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It’s nearly summer here in Northern California, which means lots of outdoor entertaining. It gets really freakin’ hot here. Temps of 118F/48C are not unheard of, so it’s good to have a few culinary tricks up your sleeve – food that takes little or no heat to prepare and is good cold or at room temperature. This is where a well-stocked pantry comes in very handy.

For some reason, hummus seems like a summer dish to me. Maybe it’s the association with the Middle East – souks, hot nights, eating casually outdoors. You can buy hummus in the refrigerated section of the supermarket, and some of those are good, but they are pricey and not nearly as good as what you can make at home. Freshly cooked garbanzos are better than canned, but sometimes speed is of the essence (along with not heating up the kitchen more than necessary), so use what you have.

Even though this is a versatile dish any time of year, I like to serve this as an appetizer before (or with) a summer outdoor meal – usually on the Summer Solstice, maybe with good olives, baba ganoush, pita breads, and roasted red peppers. It’s incredibly easy with a food processor or blender, or with thorough mashing with a potato masher or potato ricer.

Here, I chopped three large cloves of garlic and put them in the food processor, along with the juice of 1/2 a fresh lemon and one can of garbanzo beans (chickpeas), drained (save the liquid). Then blitz for a good 30 seconds.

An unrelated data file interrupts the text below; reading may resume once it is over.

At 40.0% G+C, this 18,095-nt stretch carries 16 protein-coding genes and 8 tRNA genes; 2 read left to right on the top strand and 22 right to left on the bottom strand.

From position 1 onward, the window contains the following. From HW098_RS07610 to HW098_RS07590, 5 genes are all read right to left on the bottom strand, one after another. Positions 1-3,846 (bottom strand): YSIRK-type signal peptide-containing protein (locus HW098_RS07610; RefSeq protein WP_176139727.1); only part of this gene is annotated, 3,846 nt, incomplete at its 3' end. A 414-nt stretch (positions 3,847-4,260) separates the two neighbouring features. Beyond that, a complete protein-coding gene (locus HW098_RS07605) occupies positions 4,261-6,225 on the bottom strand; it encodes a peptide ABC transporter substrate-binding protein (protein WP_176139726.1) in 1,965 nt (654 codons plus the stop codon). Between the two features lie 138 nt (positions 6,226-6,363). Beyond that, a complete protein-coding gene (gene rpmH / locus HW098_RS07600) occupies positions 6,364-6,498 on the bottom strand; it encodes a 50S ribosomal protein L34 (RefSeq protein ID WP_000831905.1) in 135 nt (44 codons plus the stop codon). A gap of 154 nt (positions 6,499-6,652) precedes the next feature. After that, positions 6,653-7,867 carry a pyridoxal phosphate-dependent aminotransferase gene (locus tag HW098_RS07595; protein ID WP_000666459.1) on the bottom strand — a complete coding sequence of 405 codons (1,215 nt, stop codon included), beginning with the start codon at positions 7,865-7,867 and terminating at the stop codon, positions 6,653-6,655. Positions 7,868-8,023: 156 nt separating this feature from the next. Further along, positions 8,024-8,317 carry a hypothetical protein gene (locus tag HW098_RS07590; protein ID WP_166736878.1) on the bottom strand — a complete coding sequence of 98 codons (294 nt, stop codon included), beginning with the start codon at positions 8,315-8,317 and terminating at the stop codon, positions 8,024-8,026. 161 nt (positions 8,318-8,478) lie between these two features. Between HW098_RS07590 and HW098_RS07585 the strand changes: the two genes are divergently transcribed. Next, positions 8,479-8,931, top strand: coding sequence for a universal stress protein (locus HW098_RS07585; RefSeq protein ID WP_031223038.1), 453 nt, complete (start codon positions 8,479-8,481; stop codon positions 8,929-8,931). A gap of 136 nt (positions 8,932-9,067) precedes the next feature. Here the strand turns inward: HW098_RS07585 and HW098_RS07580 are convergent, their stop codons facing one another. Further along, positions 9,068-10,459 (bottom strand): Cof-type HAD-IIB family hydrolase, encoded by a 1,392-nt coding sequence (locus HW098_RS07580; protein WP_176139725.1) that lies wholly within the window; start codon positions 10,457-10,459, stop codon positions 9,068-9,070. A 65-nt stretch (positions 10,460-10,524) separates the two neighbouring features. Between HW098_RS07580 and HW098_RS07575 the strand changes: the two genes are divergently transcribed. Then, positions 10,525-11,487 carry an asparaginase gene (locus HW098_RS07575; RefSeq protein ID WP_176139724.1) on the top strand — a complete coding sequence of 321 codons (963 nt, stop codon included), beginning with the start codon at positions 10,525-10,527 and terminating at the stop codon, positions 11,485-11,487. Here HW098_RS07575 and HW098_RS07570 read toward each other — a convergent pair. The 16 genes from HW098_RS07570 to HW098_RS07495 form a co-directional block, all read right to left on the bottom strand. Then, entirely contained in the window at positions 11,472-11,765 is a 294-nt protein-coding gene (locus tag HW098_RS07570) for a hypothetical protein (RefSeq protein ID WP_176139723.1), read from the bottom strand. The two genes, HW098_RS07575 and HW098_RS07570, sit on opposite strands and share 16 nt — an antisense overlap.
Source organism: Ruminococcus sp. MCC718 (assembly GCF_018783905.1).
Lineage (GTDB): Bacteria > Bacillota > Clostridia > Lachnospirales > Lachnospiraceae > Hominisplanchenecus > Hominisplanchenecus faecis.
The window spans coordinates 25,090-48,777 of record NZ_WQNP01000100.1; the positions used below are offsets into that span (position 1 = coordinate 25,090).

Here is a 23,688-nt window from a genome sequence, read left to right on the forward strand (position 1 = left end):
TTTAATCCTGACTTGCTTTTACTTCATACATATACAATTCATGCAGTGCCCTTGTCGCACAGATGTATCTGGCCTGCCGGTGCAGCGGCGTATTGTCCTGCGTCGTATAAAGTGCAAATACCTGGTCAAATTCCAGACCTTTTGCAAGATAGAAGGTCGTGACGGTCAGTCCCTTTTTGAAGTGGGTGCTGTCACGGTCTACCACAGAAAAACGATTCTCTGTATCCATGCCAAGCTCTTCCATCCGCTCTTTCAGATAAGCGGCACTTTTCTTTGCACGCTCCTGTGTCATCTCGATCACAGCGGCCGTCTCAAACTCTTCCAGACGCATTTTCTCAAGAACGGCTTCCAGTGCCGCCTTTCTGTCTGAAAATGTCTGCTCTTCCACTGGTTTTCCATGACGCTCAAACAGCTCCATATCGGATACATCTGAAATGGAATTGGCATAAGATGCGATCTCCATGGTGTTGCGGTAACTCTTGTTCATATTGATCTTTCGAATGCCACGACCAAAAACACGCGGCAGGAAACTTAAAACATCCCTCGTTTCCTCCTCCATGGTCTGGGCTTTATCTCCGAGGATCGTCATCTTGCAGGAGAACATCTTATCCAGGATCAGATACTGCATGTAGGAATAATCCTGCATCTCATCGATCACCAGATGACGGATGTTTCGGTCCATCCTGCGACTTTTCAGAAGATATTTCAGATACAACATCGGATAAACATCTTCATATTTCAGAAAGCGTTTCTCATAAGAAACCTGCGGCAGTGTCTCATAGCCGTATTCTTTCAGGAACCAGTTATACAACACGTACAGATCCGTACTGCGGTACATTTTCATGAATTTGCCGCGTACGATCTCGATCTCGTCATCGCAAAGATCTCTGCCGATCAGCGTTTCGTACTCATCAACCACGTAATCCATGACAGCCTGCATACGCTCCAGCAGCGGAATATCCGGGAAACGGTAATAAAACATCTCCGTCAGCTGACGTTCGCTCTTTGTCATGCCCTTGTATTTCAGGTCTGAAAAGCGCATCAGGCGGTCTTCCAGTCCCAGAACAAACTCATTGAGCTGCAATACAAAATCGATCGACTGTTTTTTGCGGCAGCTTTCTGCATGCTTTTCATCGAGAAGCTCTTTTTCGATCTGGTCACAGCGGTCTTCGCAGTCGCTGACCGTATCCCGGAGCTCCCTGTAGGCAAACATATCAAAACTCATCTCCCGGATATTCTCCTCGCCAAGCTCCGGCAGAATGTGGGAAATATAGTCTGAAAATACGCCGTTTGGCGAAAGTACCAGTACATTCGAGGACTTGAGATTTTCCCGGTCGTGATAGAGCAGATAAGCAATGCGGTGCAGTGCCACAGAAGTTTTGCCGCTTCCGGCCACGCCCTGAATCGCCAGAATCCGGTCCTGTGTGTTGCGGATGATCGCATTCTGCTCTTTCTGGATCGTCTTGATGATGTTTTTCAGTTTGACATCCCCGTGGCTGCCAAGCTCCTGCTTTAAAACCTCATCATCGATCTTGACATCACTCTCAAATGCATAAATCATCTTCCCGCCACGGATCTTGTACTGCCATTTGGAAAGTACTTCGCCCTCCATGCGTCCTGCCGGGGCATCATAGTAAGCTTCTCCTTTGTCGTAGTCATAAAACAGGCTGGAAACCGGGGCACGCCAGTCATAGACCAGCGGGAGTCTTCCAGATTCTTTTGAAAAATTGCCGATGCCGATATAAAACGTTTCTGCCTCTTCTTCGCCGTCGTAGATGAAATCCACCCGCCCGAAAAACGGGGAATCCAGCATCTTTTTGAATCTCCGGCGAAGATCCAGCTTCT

See those unchopped bits of garlic on the walls of the processor bowl? Scrape those down into the pureed garbanzos. Blitz again.

Pour in some sesame oil – maybe 1 or 2 teaspoons. (This is in lieu of tahini, which is available in well-stocked supermarkets, health food stores, and Middle Eastern markets – if you have tahini on hand, by all means use that.)

After blitzing, taste the mixture.

Here I added salt, pepper, a glug of fruity olive oil, some of the liquid saved from the can of garbanzos, fresh parsley, some minced fresh Anaheim chile pepper, and a lot of fresh flat-leaf Italian parsley. Blitz again and taste, and add seasoning as needed. Keep in mind this will mellow as it ages, and that’s it’s easy to add flavor but not so easy to subtract. Go slow.

I like more rather than less fresh parsley in hummus, so mine turns out on the green-flecked side. I scraped it into a bowl and poured some olive oil over.

Variations are limited by imagination. You could add chopped, seeded tomato; chopped olives; more or less lemon; chopped mint and/or cilantro; feta or blue cheese; cooked, crumbled bacon;  chopped green onions (scallions) or sweet red onions; diced mango; diced avocado; roasted red bell peppers. Or use another kind of cooked legume such as white beans or cannelini.

Serve this with pita bread, pita chips or other chips, crudite, thinly sliced & toasted baguette slices. This makes a great vegan pita filling with crisp veggies like cucumbers, thin-sliced cabbage, onion, plus yogurt. Or serve it with out dips and spreads for a light dinner.


3 responses »

  1. julia christine stephen

    I love hummus, yummmmm 🙂

  2. It’s a staple condiment in our house – used in place of mayo in sandwiches. I love the stuff on everything.

  3. Pingback: THE GREEK LAYERED SALAD | Eggs In Hell

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